Human impact on underground cultural and natural heritage sites, biological parameters of monitoring and remediation actions for insensitive surfaces: Case of Slovenian show caves


Janez Mulec


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Publication Date

April 2014


Underground tourist cultural and natural heritage sites in Slovenia that share similar management problems with other such sites worldwide include Postojna Cave with more than a half million annual visitors and the UNESCO World Heritage Site Škocjan Caves. The underground environment is challenged by ultrasonic noise derived from different electric devices in a broad range (10–123 kHz) that can be minimised with protective housings. Lamps which increase temperature and lower relative humidity should be omitted. Chlorella vulgaris thrived very well under a halogen lamp and LEDs whose spectra were modified to give a natural appearance to illuminated features and emitted photon quanta close to the photosynthetic compensation point (∼20 μmol photons/m2 s). Remediation of insensitive calcite surfaces colonised by lampenflora with a 15% (v/v) solution of hydrogen peroxide (pH 7.0–7.5) was successful. Because visitors introduce and spread, especially by footprints, many live microorganisms (>10 000 colony-forming units per 100 cm2), measures to reduce such input should be implemented. Bacterial counts expressed as colony-forming units per m3 were more indicative for the presence/absence of tourists than were changes in carbon dioxide concentration. Not only tourists, but also external climatic conditions influenced the concentration of airborne bacteria. Microbiological parameters should be included in estimating tourist carrying capacity for sensitive underground sites.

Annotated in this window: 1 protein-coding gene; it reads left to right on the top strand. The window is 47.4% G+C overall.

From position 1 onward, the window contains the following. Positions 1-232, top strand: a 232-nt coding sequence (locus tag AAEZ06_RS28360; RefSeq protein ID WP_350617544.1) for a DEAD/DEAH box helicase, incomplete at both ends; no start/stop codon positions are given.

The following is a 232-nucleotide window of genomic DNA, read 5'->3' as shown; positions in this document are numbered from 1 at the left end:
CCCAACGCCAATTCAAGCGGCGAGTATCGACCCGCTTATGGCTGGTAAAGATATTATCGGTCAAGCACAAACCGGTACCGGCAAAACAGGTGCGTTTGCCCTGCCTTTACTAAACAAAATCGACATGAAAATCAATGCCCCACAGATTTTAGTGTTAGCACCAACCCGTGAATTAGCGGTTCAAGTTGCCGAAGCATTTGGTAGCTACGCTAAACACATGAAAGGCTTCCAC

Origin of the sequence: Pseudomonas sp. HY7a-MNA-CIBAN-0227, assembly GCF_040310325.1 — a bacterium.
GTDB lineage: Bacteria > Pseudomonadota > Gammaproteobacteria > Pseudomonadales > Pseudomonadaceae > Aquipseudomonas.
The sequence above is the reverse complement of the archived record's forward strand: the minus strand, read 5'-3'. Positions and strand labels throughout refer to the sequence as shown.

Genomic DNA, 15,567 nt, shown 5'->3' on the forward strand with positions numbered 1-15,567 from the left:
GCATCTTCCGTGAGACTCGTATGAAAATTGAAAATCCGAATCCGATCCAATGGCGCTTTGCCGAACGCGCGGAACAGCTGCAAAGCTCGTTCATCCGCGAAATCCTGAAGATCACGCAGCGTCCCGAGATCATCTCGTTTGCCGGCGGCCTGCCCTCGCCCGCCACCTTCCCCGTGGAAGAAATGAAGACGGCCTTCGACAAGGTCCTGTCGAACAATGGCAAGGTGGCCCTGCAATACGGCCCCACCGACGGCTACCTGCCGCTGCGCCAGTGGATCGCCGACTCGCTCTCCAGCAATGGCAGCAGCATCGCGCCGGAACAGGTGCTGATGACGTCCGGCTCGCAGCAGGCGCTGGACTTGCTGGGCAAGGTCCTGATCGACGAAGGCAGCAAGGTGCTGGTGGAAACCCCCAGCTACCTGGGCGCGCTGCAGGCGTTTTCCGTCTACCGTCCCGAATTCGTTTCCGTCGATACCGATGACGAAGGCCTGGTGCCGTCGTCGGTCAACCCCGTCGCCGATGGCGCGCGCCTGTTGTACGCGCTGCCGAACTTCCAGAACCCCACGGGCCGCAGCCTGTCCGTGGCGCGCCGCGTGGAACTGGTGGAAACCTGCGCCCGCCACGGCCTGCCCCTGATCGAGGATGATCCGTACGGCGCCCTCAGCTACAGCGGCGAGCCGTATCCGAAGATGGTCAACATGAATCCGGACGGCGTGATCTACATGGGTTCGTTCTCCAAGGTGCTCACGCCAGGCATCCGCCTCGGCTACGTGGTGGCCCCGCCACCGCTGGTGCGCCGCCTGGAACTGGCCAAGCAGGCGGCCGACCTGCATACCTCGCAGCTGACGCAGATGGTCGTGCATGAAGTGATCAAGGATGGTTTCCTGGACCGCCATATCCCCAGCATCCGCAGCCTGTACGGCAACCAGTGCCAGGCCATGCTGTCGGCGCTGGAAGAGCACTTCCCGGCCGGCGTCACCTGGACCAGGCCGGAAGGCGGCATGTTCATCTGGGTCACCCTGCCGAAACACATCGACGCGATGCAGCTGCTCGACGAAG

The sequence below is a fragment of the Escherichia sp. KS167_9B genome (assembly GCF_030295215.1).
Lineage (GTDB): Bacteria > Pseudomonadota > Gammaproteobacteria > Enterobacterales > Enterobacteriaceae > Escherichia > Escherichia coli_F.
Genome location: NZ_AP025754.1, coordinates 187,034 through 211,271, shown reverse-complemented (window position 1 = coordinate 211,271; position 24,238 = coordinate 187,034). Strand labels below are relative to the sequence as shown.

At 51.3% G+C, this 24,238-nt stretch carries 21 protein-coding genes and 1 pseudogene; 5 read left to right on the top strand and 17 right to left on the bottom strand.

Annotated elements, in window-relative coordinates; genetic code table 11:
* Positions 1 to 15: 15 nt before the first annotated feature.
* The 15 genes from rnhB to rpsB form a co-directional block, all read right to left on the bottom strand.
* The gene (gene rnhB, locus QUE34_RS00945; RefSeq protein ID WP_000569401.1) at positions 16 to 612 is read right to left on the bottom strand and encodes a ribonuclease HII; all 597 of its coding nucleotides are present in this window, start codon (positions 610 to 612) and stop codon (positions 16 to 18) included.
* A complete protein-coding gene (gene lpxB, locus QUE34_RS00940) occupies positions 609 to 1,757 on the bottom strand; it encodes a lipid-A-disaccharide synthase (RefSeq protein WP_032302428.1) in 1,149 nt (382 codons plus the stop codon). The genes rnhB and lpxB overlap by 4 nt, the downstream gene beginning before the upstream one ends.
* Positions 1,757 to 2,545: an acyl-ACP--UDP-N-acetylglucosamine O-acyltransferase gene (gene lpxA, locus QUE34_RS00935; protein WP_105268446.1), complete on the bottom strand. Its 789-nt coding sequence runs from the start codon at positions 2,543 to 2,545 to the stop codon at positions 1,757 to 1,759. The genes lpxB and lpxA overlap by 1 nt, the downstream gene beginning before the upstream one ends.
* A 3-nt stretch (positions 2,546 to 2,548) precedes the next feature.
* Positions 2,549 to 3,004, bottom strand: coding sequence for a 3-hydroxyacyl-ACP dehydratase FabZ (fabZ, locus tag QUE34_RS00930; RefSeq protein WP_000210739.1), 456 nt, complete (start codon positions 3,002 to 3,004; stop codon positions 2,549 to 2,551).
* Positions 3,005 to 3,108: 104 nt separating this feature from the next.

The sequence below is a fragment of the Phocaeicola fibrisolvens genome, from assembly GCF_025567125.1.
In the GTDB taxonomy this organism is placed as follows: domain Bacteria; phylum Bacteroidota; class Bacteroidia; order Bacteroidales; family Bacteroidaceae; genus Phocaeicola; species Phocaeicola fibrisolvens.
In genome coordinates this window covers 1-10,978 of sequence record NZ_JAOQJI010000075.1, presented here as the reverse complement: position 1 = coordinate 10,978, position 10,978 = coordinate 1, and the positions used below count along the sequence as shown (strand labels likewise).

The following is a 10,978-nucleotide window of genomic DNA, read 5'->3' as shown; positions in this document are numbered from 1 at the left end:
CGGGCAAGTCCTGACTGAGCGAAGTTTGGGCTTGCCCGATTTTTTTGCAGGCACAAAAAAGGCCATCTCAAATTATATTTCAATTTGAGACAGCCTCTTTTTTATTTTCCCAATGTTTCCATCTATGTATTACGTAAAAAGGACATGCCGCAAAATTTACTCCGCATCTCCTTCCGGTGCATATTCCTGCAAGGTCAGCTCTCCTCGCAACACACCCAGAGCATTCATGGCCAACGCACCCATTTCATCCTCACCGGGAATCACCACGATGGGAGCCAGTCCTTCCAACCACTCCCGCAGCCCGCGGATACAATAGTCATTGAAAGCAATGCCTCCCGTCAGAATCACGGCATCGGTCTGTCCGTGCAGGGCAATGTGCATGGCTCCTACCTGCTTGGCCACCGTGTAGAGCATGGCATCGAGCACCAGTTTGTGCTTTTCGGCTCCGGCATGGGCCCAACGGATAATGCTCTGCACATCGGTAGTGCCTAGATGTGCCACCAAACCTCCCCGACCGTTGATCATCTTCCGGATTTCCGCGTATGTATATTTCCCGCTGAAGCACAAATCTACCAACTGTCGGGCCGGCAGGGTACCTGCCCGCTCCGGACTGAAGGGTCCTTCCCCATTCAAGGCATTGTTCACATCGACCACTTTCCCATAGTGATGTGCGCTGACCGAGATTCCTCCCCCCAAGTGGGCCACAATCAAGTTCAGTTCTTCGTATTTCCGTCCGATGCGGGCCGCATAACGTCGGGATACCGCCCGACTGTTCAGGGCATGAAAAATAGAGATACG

Underground Heritage, Light Eutrophication, Surface Contamination, Aerobiology, Remediation

Document Type



Journal for Nature Conservation, Vol. 22, no. 2 (2014-04-01).